• PEARL #2 — Often overlooked is the diagnostic utility of hearing a pericardial friction rub. Characteristics of a Pericardial Friction Rub — are that it is a scratchy, superficial sound (like walking on snow). There may be only one or several components to the rub. It may wax and wane in loudness — often becoming louder during inspiration. The rub is often transient, and may be intermittent — so it is worthwhile auscultating the patient on at least several occasions! BOTTOM Line: IF a pericardial friction rub is heard — then the diagnosis of acute pericarditis is made! However — not hearing a rub does not rule out pericarditis. Clinical Reality: Despite a cited incidence in the literature of well over 50% of patients with acute pericarditis having a rub at some point during their course — the diagnosis of many (if not most) cases of acute pericarditis is made in the absence of hearing a rub. In My Teaching Experience: Over my nearly 4 decades of teaching, both during direct supervision rounds, as well as through internet ECG interpretation — a majority of providers fail to even mention that they listened for a rub (let alone listened carefully on more than one occasion). DON’T be embarrassed by missing (by not listening for) the rub that the cardiologist who sees the patient after you hears.
  • PEARL #3 — In those cases in which the ECG is helpful in the diagnosis of acute pericarditis — one should be aware of the usual sequence of 4 Stages of ECG Evolution. Of these — only Stage I is potentially diagnostic (in which there is diffuse ST elevation — often with generalized PR segment depression + PR elevation in aVR). This may be followed in hours-to days-to weeks later by Stages II and III — in which elevated ST segments return to baseline (ie, pseudo-normalization”) — and then go on to evolve to diffuse T wave inversion. (CLICK HERE and HERE for “My Take” on the ECG diagnosis of acute pericarditis).
  • PEARL #4 — The ECG is not at all sensitive or specific for detecting a large pericardial effusion with pericardial tamponade. There may or may not be Stage I diffuse ST elevation — which even if present, reveals nothing about the likelihood of pericardial tamponade. One looks for sinus tachycardia and diffuse low voltage — but many conditions produce these nonspecific findings. The one ECG finding that is strongly suggestive of tamponade if seen under the right clinical circumstances = Electrical Alternans! Physiologically — the ECG finding of electrical alternans correlates with the presence of a “swinging heart” within the pericardial sac on Echo. As a result — electrical alternans is unlikely to be seen with smaller (or even moderate) pericardial effusions — and, even larger effusions (as was seen in today’s case) do not necessary result in electrical alternans! But IF you do see electrical alternans — it is a helpful ECG finding (CLICK HERE for my detailed discussion on ECG recognition and clinical implications of electrical alternans).

Regarding ECGs in Today’s Case: A total of 7 tracings are shown above in today’s case. I comment on 5 of these 7 tracings — which for clarity, I have numbered in the sequence in which they are shown above in discussion by Dr. Meyers (Figure-1).

Figure-1: The 1st, 3rd, 4th, 5th and 6th ECGs shown above in this case (See Text).



My thoughts regarding the 5 ECGs shown in Figure-1 are the following:
  • ECG #1 — Did YOU notice that P wave morphology is different in ECG #5, compared to P wave morphology is each of the other 4 tracings? Of note — ECG #5 is the only tracing obtained at a time when this patient’s clinical condition had improved. I suspect that there was an ectopic atrial rhythm in ECGs #1, 3, 4 and because: i) the P wave is either not clearly positive in lead II — or (as is seen in ECG #6) the P wave in lead II is smaller than the P wave in lead I, and is associated with negative P waves in leads III and aVF; andii) the PR interval is abnormally short in each of the 5 tracings with an ectopic atrial rhythm. In contrast, in ECG #5 (done when the patient felt well) — normal sinus rhythm is seen, because the P wave is clearly upright in lead II, and the PR interval is normal.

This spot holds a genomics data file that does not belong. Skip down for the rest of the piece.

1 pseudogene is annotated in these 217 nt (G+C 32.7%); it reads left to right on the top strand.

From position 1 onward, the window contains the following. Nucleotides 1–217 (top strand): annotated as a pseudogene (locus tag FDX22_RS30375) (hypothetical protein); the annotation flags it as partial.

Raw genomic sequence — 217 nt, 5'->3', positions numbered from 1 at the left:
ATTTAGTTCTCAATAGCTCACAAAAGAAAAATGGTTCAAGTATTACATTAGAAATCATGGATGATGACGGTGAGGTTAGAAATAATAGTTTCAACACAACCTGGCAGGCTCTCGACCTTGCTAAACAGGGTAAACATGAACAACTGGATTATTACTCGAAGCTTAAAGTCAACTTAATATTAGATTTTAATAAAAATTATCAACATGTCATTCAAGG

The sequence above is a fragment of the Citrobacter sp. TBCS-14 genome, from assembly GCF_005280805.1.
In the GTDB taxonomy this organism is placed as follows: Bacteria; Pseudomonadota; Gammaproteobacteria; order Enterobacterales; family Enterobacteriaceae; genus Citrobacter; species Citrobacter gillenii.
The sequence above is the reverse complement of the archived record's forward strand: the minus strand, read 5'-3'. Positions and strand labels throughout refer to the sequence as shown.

• PERHAPS (at least in this patient) — it may be that an ectopic atrial rhythm is a marker of increased intrapericardial pressure (which physiologically is transmitted to the atria with larger effusions). I found it remarkable that at least in this patient — the only ECG showing sinus rhythm was the one obtained when the patient’s clinical condition was at its best.
  • NOTE: Among the ECG findings we look for when assessing a tracing for the possibility of acute pericarditis is PR depression in a number of leads with PR elevation in lead aVR. The fact that an ectopic atrial rhythm with a short PR interval is present in each of the 5 ECGs in this case in which the patient was symptomatic is relevant — because this finding may negate being able to recognize PR depression or elevation.
  • There are a number of descriptive findings in ECG #1 that should be noted. I’ll emphasize that none of these are necessarily indicative of any pathology in an otherwise healthy young adult — but given the eventual diagnosis in this patient, it should be noted in ECG #1 that: i) There are narrow Q waves in multiple leads — and in some leads, these Q waves are fairly deep. This is relevant in this case — because Q waves may be a marker of acute myocarditis (and, in an older patient — Q waves might be a marker for infarction); ii) There is incomplete RBBB in ECG #1 — as seen from the narrow, but multiphasic QRS complex in lead V1, with terminal S waves in leads I and V6. (Note that the QRS complex in lead V1 is unusual in having 4 components = an rSR’s’ complex)andiii) There is an abnormally rightward frontal plane axis in ECG #1 (the QRS in lead I is clearly more negative than positive). Under different clinical circumstances — this could be indicative of LPHB in association with incomplete RBBB. Finally = iv) There is subtle elevation of the J-point in a number of leads — with the shape (ie, ST straightening) and amount of ST elevation in leads III and V2 in ECG #1 being more than I would normally expect in an otherwise healthy young adult. I would usually ignore findings like this if the history was unremarkable — but in a clinical setting in which I was assessing the patient for possible acute pericarditis — I would wonder if these unusual but nondiagnostic ST-T wave changes might be a harbinger of what was to come.